A discovery nine years in the making may have yielded the largest land animal in our planet’s history.
The bones, found in 2012 in Argentina, consisted of 24 humongous tail vertebrae as well as parts of the pectoral girdle and pelvis which indicate they could be a new member of the species titanosauria, a group of sauropod dinosaurs that just wouldn’t stop growing.
60-20 million years before a meteor ended their reign, gigantic dinosaurs were really hitting their stride. In the landmass which formed modern-day South America, titanosauria were reaching heights and lengths never before or since seen on Earth, as members such as Patagontitan, named after Patagonia where it was found, could reach up to 76 tons and grow to 122 feet from nose to tail.
Now a titanosaur from 98 million years ago, unearthed in the Candeleros Formation in Argentina’s Neuquén Province, is threatening to take the crown of biggest sauropod dinosaur ever found.
“It is a huge dinosaur, but we expect to find much more of the skeleton in future field trips, so we’ll have the possibility to address with confidence how really big it was,” Alejandro Otero, a paleontologist with Argentina’s Museo de La Plata, told CNN via email.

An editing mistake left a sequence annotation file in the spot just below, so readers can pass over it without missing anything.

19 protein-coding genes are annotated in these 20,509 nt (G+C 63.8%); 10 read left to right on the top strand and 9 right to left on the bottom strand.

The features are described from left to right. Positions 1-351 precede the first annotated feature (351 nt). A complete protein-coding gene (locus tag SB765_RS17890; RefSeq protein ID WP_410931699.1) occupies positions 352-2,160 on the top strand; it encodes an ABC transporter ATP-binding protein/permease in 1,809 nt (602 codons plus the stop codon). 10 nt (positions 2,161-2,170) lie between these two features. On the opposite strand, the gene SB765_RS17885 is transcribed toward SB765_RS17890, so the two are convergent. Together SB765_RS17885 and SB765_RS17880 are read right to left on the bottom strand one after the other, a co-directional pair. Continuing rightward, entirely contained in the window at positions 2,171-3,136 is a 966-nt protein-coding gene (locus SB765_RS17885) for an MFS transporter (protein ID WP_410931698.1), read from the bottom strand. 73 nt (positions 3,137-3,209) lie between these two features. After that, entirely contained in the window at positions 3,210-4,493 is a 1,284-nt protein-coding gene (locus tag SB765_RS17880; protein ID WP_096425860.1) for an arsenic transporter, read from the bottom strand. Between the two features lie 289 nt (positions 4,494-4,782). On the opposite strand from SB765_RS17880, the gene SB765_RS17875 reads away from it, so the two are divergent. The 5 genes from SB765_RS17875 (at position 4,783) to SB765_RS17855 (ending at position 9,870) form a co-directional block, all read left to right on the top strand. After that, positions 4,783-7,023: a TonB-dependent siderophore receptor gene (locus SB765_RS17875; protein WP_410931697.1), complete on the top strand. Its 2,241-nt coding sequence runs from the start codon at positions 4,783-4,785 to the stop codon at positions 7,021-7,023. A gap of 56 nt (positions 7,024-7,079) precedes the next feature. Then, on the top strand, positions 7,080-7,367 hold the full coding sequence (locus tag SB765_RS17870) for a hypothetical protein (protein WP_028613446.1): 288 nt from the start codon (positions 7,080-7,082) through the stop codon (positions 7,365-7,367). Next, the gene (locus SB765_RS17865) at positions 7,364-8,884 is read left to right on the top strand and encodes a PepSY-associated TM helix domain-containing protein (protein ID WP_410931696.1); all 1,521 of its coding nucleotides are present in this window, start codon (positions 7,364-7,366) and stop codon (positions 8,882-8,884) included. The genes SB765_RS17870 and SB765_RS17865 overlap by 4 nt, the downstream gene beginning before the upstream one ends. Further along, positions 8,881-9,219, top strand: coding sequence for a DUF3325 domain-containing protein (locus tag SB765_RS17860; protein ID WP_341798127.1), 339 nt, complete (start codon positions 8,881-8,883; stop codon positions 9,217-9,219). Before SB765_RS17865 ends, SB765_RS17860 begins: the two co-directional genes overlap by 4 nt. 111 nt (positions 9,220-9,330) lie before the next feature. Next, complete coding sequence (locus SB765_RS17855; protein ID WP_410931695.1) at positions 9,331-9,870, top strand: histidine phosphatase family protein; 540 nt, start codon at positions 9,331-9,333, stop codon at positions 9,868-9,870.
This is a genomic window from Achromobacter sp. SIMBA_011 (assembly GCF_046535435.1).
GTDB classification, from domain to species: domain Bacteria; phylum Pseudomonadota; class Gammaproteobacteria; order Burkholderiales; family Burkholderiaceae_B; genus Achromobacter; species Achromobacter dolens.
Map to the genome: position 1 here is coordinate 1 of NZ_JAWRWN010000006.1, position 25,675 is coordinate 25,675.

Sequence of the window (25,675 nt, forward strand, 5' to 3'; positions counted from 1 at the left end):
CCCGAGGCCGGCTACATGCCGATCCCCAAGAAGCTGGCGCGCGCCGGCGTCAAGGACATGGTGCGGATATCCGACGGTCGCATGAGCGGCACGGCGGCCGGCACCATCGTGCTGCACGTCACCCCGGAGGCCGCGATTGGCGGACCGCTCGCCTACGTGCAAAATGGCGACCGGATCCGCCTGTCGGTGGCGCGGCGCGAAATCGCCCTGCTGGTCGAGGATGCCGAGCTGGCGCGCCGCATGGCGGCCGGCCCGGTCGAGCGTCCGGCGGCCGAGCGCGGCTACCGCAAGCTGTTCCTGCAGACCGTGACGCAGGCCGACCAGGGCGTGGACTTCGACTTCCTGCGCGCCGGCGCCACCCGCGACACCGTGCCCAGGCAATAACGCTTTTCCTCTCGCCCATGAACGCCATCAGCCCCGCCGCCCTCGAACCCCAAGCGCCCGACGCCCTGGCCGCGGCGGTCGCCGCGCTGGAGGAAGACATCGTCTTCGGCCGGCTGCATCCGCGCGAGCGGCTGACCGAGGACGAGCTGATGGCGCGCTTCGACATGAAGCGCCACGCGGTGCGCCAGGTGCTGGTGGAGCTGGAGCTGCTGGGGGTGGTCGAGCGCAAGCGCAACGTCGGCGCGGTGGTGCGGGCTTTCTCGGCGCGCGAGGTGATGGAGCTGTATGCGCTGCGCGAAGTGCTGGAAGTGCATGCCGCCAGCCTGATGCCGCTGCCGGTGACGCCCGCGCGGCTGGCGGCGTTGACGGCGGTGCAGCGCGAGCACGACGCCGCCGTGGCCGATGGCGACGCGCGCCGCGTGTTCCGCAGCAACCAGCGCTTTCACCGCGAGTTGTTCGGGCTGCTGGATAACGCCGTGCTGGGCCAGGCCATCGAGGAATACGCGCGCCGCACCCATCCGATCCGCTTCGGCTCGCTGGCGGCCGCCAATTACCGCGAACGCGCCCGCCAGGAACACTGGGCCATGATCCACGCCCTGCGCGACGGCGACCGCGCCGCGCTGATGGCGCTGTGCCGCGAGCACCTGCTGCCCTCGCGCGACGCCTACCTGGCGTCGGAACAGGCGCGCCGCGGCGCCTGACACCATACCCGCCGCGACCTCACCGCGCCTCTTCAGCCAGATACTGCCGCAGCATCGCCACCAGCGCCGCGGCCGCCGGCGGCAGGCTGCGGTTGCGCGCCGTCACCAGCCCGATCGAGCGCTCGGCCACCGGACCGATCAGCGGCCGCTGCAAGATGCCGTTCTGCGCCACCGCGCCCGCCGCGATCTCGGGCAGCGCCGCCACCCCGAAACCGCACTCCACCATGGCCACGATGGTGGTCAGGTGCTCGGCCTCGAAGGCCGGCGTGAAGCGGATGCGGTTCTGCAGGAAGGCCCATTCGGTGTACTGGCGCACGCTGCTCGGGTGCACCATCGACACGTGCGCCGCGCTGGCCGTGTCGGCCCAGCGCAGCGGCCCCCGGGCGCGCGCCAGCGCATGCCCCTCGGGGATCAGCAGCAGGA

Load-bearing bones such as the femur or humerus would really help to shed light on just how big this plant-eating monster was, but while scientists are normally reserved in their writings, the corresponding study of the discovery reads that it “probably exceeds Patagotitan in size.”
The other titanosaur from the Candeleros Formation is Andesaurus, which is only a small-fry by comparison with the new discovery, reaching a mere 49-59 feet long. It is helpful though, for the scientists to be able to say for sure that during this particular period 98 million years ago, there was more than one titanosaur walking around.
As large as this new dino may be, it can’t hold a candle to the largest phyla in Earth’s history, which amazingly is still here today with us—the good ole’ blue whale, which can weigh up to 173 tons.